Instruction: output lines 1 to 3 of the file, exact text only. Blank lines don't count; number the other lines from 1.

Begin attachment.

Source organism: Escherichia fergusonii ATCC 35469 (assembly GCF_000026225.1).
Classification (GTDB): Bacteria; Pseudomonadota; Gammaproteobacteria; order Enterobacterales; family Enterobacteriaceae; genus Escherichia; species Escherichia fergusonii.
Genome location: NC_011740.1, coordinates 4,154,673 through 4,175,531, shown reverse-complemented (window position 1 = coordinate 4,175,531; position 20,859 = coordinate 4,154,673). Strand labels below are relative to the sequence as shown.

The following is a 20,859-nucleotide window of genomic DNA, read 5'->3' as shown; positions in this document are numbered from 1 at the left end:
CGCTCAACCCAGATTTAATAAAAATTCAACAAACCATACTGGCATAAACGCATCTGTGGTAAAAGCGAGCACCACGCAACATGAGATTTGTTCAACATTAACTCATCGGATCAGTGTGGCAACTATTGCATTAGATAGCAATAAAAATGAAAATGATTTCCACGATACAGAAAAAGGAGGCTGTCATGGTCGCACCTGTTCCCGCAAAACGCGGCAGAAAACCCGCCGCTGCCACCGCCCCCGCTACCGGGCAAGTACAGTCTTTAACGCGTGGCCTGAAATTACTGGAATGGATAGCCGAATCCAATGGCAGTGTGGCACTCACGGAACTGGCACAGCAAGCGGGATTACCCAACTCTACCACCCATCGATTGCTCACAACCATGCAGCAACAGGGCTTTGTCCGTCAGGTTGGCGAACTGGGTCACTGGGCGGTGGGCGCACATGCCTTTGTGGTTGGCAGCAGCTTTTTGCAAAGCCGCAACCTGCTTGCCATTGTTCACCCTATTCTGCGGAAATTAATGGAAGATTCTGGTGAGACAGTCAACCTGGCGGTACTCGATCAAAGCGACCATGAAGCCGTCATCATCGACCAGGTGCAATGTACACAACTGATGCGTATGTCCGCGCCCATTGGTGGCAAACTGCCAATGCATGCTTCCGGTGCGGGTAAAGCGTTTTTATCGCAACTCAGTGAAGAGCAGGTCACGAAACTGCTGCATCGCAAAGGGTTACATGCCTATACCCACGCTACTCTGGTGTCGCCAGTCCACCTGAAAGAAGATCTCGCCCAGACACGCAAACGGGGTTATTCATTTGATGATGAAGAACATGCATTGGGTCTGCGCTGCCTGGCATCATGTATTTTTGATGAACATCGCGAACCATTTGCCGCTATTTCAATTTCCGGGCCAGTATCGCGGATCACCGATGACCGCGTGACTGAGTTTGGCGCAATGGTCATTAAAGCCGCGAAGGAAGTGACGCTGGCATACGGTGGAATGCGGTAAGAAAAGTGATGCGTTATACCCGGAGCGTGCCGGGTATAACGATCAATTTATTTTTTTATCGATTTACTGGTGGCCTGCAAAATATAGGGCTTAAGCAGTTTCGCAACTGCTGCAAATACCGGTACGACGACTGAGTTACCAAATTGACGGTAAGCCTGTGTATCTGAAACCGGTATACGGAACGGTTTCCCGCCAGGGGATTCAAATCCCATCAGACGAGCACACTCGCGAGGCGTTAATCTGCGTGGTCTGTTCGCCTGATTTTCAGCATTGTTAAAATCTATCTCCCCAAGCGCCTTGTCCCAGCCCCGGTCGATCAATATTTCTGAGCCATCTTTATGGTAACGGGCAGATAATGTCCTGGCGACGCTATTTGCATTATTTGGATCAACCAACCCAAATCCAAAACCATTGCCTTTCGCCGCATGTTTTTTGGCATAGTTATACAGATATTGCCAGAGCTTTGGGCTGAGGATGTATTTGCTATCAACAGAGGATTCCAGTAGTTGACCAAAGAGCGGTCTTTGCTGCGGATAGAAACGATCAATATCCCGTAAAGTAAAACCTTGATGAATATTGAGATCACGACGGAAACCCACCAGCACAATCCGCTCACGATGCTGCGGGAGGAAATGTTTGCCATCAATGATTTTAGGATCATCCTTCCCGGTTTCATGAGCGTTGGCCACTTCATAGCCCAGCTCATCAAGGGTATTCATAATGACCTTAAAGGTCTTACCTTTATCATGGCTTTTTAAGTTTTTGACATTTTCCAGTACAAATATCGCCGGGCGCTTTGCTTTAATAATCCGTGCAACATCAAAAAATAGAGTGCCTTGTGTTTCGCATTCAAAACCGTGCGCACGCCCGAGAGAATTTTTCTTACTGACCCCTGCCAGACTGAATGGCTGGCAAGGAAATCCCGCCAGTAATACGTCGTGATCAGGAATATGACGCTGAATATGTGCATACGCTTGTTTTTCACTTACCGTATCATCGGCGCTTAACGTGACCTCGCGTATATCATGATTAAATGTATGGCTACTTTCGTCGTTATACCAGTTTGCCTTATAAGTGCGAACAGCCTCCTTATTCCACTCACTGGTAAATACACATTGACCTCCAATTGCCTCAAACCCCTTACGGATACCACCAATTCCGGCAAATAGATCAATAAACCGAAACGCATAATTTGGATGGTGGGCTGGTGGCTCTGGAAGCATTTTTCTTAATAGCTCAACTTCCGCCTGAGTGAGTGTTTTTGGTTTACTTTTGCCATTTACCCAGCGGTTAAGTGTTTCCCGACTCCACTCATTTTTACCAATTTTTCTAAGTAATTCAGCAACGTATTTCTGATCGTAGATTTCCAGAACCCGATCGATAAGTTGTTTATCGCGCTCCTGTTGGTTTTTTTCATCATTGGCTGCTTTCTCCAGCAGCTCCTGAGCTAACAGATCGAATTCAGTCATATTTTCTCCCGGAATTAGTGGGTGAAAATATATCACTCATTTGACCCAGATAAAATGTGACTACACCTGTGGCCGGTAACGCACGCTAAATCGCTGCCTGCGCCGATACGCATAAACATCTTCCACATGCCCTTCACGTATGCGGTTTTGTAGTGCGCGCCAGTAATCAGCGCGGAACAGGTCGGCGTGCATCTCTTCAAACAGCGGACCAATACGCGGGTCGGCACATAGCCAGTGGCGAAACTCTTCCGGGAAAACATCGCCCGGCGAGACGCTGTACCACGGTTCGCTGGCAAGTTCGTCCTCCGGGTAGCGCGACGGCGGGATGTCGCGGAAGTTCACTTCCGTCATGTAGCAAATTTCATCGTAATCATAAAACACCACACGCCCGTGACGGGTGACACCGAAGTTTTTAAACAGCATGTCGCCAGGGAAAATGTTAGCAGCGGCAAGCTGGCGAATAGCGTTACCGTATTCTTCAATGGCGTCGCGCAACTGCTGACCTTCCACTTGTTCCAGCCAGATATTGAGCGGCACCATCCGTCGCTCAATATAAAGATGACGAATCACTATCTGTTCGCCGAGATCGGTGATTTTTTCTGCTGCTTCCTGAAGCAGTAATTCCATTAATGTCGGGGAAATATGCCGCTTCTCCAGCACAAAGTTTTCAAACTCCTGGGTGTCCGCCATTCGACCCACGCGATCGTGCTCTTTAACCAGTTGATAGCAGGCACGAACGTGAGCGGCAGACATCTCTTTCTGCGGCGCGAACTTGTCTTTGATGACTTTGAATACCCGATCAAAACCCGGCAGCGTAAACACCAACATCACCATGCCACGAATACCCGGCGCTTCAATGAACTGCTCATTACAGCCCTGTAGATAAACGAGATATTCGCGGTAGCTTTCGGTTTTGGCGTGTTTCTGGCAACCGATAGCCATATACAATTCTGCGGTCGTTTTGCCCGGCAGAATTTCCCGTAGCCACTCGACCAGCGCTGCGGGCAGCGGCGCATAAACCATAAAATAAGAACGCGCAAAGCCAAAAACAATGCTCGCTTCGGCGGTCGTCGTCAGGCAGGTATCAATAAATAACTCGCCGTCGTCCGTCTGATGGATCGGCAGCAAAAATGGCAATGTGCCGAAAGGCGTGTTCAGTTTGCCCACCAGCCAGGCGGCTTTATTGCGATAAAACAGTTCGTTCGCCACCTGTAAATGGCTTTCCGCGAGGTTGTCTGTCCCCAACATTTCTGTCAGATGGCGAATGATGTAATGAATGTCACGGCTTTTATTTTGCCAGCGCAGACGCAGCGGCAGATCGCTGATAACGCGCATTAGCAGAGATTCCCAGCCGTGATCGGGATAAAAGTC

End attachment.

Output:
Source organism: Escherichia fergusonii ATCC 35469 (assembly GCF_000026225.1).
Classification (GTDB): Bacteria; Pseudomonadota; Gammaproteobacteria; order Enterobacterales; family Enterobacteriaceae; genus Escherichia; species Escherichia fergusonii.
Genome location: NC_011740.1, coordinates 4,154,673 through 4,175,531, shown reverse-complemented (window position 1 = coordinate 4,175,531; position 20,859 = coordinate 4,154,673). Strand labels below are relative to the sequence as shown.